That question is whether an off-duty officer is exempt from a statute that makes it illegal for a person to use, or threaten to use, a weapon in a fight or quarrel. The statute has an exemption for police officers who display a weapon "in performance of the person's duties."
In other words, can an off-duty police officer use his or her service weapon when faced with a fight or quarrel, using the argument that it's in accordance with their duties as a certified law enforcer?
"We expect all police officers to run toward danger, and unless corrected on appeal, this conviction could have a clear chilling effect on how officers respond," Cassell said.
Prosecutors, however, believe in court documents that the Utah Supreme Court is being asked to decide a much more narrow, technical issue of whether the jury was given proper instructions by the judge, and when those instructions should be given.
But local police officers believe there are bigger implications.
The case prompted several law enforcement groups to file a joint amicus motion with the Utah Court of Appeals, including the Salt Lake Valley Law Enforcement Association, Law Enforcement Legal Defense Fund, International Union of Police Association AFL-CIO, Utah Fraternal Order of Police and the Utah Peace Officers Association.
"To fully and effectively discharge their responsibilities even when off-duty, it is not unexpected that Utah law enforcement officers, such as Lance Bess, will frequently carry and may be called upon to display a firearm in volatile, argumentative, situations," the group wrote in their amicus brief. "The court should grant Mr. Bess a new trial during which the jury is properly instructed, from the outset, that the burden is on the prosecution to show that Mr. Bess was not acting as a police officer when confronting armed individuals."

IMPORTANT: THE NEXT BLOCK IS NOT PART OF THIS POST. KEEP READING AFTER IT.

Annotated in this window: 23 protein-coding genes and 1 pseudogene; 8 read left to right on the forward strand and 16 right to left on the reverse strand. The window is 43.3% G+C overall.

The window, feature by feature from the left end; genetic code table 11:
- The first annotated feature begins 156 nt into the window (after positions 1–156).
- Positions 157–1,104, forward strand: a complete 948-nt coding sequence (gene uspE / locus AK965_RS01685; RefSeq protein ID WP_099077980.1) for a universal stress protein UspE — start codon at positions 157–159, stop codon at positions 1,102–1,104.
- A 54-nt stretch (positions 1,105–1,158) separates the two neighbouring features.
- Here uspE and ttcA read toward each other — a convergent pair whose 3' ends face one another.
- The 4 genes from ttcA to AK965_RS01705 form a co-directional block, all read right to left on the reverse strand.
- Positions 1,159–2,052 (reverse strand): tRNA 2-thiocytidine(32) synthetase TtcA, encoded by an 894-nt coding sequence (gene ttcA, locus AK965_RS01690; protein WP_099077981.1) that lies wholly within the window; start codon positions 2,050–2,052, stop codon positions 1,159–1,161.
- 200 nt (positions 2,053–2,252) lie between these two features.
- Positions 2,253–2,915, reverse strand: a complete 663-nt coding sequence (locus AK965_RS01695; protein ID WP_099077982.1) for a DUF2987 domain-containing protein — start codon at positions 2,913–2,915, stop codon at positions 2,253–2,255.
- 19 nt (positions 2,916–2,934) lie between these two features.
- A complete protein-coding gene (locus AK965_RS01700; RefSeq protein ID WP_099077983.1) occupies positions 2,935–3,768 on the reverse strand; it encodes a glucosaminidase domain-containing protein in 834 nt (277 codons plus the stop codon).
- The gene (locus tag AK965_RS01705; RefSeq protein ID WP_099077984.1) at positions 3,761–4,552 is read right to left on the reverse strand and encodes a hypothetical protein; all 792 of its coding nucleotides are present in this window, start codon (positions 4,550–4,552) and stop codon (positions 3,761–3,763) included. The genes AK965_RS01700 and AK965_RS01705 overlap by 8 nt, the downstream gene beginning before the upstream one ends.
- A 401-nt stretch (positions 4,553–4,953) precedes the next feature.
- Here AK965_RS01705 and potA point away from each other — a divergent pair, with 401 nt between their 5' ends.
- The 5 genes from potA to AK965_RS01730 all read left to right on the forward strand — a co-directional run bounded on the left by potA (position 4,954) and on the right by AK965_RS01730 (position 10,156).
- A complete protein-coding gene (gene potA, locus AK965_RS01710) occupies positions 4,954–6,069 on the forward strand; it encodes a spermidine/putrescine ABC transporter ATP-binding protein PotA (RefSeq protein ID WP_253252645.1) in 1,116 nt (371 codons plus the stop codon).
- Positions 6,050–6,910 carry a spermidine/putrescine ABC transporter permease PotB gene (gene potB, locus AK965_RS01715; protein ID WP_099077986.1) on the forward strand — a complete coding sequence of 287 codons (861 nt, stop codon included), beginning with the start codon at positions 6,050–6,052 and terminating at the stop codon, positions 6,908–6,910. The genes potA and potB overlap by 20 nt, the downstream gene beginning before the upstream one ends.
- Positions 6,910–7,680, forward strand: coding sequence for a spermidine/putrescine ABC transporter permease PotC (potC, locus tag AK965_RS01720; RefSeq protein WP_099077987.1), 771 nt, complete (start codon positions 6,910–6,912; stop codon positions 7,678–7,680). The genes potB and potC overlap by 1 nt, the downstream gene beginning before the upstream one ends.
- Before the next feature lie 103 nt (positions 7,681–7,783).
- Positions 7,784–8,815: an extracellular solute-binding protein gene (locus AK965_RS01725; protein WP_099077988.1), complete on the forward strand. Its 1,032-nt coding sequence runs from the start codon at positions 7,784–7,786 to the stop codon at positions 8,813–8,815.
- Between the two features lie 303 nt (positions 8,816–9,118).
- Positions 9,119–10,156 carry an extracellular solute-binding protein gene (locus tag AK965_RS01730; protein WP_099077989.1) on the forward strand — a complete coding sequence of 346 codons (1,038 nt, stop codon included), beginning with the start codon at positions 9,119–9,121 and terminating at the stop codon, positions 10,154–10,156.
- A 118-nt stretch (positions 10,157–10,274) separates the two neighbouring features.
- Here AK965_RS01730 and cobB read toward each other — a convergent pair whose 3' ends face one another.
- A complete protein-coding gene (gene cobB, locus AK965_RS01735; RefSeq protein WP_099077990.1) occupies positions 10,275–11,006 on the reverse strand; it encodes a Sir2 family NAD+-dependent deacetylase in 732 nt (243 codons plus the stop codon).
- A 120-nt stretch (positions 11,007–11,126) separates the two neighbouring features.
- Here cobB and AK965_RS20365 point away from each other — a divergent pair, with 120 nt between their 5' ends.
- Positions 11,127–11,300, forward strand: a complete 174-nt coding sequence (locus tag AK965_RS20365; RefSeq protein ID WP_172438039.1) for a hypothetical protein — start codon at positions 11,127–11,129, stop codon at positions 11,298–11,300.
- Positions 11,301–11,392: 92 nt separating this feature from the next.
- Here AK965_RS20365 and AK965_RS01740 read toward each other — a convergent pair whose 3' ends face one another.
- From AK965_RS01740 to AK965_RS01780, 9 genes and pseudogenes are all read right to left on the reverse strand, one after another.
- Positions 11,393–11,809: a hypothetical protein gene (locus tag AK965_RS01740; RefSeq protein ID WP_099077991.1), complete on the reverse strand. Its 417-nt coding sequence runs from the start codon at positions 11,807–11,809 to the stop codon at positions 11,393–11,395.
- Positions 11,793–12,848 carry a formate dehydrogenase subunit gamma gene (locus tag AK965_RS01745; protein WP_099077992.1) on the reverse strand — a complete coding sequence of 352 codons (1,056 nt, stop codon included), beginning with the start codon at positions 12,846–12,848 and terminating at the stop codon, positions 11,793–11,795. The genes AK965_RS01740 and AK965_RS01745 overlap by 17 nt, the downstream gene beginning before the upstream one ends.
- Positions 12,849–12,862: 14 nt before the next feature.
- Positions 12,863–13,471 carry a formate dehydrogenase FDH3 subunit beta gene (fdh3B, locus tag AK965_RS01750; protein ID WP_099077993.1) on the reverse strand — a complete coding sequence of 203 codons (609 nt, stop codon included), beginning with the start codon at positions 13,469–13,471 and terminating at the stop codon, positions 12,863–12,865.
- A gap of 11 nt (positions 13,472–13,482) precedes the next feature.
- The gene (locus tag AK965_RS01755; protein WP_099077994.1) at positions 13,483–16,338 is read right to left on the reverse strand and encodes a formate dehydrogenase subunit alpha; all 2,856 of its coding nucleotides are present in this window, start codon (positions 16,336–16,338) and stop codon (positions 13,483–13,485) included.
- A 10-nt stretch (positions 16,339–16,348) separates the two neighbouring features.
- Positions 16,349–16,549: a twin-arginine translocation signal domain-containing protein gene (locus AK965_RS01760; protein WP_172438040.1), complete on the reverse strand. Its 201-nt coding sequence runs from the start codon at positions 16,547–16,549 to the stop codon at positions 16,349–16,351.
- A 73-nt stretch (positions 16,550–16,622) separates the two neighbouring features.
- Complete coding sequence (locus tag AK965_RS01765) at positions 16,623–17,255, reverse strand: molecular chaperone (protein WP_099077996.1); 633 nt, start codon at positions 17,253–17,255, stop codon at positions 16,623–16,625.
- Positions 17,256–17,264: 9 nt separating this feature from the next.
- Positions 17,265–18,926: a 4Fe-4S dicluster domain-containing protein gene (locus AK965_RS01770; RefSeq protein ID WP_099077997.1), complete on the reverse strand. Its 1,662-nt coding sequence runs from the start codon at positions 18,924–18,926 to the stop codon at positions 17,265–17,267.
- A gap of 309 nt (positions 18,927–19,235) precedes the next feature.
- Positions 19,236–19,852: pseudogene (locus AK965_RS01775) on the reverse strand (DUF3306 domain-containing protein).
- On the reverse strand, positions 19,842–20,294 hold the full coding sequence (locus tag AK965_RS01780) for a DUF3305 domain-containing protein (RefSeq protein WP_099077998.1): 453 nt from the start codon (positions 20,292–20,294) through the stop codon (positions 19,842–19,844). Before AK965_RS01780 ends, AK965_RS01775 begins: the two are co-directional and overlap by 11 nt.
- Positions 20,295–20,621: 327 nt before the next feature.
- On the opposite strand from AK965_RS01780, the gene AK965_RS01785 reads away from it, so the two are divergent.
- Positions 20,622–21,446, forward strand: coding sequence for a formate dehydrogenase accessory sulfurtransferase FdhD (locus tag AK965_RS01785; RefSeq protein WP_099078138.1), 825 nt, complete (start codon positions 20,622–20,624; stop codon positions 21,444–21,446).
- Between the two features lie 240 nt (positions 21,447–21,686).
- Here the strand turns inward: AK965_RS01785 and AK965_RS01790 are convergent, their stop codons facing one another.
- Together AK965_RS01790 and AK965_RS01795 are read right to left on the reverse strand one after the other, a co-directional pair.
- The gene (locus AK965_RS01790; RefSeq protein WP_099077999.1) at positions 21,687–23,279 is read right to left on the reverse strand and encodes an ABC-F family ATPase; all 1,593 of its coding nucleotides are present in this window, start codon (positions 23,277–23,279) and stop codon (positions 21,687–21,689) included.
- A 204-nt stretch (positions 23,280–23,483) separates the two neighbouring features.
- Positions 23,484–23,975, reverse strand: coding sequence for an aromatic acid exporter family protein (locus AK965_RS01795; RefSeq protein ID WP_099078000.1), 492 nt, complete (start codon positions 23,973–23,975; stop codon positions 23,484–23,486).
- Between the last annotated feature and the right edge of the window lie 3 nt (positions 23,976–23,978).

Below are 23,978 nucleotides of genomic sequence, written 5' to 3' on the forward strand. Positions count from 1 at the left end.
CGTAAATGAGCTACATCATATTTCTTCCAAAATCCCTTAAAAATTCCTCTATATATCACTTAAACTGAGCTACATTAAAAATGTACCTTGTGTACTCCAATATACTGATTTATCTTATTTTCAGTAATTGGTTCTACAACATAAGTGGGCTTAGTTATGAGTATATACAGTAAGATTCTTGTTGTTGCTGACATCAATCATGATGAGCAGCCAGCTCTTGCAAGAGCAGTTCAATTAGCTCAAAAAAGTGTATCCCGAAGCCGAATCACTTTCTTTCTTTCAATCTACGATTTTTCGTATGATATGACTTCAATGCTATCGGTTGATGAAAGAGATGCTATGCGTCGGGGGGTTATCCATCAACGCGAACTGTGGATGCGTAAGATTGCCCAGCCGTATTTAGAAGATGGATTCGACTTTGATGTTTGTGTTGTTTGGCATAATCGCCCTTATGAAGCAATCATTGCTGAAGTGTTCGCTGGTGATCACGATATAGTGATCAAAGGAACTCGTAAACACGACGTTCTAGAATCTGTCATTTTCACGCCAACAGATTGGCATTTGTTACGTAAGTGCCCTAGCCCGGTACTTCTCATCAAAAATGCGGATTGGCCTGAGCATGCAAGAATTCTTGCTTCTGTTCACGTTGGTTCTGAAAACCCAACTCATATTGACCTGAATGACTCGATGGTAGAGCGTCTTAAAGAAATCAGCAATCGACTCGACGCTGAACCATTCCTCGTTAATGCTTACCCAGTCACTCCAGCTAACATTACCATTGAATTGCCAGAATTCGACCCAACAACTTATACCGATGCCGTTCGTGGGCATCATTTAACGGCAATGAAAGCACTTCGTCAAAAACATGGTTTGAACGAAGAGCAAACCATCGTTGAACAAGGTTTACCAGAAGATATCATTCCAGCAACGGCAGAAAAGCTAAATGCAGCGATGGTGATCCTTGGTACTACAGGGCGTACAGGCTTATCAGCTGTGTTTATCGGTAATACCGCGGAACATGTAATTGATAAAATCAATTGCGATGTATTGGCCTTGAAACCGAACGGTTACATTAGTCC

The brief continues by stating officers are taught "that they may be required to act as police officers (and indeed are expected to act when confronted with a criminal act) even when off-duty and outside of their jurisdiction. … As a result, most officers carry a firearm even when not on duty. … Moreover, of critical importance in this matter, UPD (and other agencies and POST) train officers that when confronted with a person who is armed, or believed to be armed, the officer must immediately draw and display their weapon."
The group points to the Trolley Square shooting spree in 2007 in which five people were killed and four others wounded as a gunman went through the mall and parking lot randomly shooting people. The death toll would have been much higher if an off-duty Ogden police officer who was having dinner with his wife had not jumped into action using the service weapon he was carrying with him.
"This court should reverse the decision of the district court and remand with directions that officer Bess be granted a new trial. Whether the state can then carry its burden of proof, throughout the entire trial, of showing that he was not acting in the performance of his duties can then be properly determined," the brief states.
The group believes Bess deserves a new trial not only for himself, but "so that law enforcement officers in this state can rest assured that they will not be unfairly targeted for criminal prosecution."
“We are pleased that the Court of Appeals has recognized the great importance of this issue and has taken the unusual step of sending the case straight to the Supreme Court for its decision," Cassell said.